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Beth Vyse: As Funny As Cancer review

| Comedy | 10/09/2016

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Rating:

Ian Cater, Chief Features Writer

While the show contains funny and moving elements, many will find Vyse’s surrealist style obstructing the enjoyment and empathy that should follow.

Of all the shows at this year’s Edinburgh Fringe, Beth Vyse’s As Funny As Cancer was the one I was most intrigued by: could Vyse find enough humour in the ordeal of being diagnosed with breast cancer at 29 and having a mastectomy to sustain an hour of comedy?  Equally, would her “surreal and mental and brash and bold” performing style work alongside such an emotive topic?  Previous reviews suggested ‘yes’, but the show has since undergone significant tweaks aimed at making it slicker.

Although Vyse deserves credit for telling her story with a good helping of gallows humour, I felt that many of its madcap elements missed the mark and neutralised too much emotion.

Before explaining why, I should point out two caveats.  First, As Funny As Cancer would work better in the evening, with alcohol flowing, emotions heightened and more people willing to ‘get on board’ with its approach.  Secondly, it’d be better received in a fuller venue, not the half-empty hall in which Vyse tried to inject some mid-afternoon energy.  In reality, environment inevitably impacts people’s appetite for wackiness.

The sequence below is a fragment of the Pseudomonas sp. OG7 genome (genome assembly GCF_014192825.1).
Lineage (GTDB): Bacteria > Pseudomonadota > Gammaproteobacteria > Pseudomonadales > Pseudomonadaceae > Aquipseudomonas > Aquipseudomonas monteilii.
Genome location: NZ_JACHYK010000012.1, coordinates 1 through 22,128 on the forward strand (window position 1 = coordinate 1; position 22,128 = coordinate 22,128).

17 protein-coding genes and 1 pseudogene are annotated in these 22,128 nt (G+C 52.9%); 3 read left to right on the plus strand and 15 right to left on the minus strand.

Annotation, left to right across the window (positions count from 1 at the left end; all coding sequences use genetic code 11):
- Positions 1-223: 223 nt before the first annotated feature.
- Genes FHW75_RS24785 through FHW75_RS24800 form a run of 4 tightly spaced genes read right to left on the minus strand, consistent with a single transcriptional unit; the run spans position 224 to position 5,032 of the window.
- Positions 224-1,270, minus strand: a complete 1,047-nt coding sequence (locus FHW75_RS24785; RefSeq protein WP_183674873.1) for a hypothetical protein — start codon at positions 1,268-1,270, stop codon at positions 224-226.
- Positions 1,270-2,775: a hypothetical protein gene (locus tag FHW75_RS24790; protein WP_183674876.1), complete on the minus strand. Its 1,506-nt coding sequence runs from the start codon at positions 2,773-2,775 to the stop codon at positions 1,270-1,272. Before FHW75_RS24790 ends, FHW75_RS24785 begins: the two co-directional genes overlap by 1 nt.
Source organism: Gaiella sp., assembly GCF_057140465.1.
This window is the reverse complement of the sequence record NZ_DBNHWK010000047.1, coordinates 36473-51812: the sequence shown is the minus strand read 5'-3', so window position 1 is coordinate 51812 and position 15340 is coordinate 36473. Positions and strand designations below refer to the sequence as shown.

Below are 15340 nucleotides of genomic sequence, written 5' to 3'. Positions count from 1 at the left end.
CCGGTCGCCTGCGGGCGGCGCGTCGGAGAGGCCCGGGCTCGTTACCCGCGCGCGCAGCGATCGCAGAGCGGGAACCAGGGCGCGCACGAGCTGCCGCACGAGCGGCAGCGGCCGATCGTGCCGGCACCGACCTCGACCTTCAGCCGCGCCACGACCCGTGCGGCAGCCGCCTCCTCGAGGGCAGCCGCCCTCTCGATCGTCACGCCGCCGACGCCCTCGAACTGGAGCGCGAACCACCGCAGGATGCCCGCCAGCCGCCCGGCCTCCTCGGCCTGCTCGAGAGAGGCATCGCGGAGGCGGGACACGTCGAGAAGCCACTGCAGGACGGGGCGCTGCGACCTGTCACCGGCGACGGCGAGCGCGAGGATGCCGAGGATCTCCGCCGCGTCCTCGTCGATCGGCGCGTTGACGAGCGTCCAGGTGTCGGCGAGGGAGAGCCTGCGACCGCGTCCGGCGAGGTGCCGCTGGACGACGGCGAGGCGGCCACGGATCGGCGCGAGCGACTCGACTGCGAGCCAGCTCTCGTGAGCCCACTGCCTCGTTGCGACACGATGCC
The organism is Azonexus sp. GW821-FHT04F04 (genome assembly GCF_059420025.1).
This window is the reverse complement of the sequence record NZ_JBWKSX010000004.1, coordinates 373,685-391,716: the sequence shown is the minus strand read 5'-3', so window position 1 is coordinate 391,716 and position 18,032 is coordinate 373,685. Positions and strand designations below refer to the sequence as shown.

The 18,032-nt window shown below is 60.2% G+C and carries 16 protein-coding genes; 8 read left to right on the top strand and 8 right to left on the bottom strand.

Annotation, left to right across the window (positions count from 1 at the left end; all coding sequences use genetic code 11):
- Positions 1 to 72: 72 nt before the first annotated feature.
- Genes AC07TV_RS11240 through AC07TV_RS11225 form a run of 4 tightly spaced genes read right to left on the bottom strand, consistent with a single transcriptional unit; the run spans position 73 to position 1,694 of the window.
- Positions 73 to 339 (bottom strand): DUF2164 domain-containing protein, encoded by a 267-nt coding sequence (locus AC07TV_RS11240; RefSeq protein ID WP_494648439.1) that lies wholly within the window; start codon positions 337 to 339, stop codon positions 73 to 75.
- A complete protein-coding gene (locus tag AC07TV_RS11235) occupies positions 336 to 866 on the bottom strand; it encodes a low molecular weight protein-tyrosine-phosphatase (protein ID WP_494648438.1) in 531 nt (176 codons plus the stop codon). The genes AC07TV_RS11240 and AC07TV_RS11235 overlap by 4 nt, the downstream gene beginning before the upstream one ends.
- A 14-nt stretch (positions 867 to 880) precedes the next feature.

The show’s themes are survival, altered aspirations and support – all strong topics that most can relate to.  And Vyse is a good storyteller, capable of displaying vulnerability and sardonic humour – especially when narrating her diagnosis, contrasting her mother’s nervy laughter with her father’s strong and silent refusal to enter the specialist’s office.

But she does this too infrequently, favouring surreal interludes presumably intended to soften the darkness, but which often distract from it altogether.  A case in point is the show’s introduction in which Vyse, dressed as Dolly Parton, collapses on the floor after chasing an oversized pink balloon representing her ‘boobie’.  Or when she dry-humps a middle-aged audience member wearing a Michael Jackson mask (the name of her boyfriend at the time), directs people to soak her in water pistol ‘pre-cum’ or crowd-surfs over a dozen bewildered individuals.

There’ll be some who can see past these interruptions or – perhaps in a different environment – enjoy the show because of them.  And I’m glad, because Vyse deserves every success with the show, given the catharsis it gives her and hope it offers to others.  But I worry that in her efforts to fine-tune, she’s lost the vital rawness that once earned As Funny As Cancer so many accolades.

Beth Vyse is performing As Funny As Cancer across the country over the coming months.  For details of dates, times and venues, head to her official website or follow Beth on Twitter @BethVyse.  Or to find out more about the show, see our detailed preview.  

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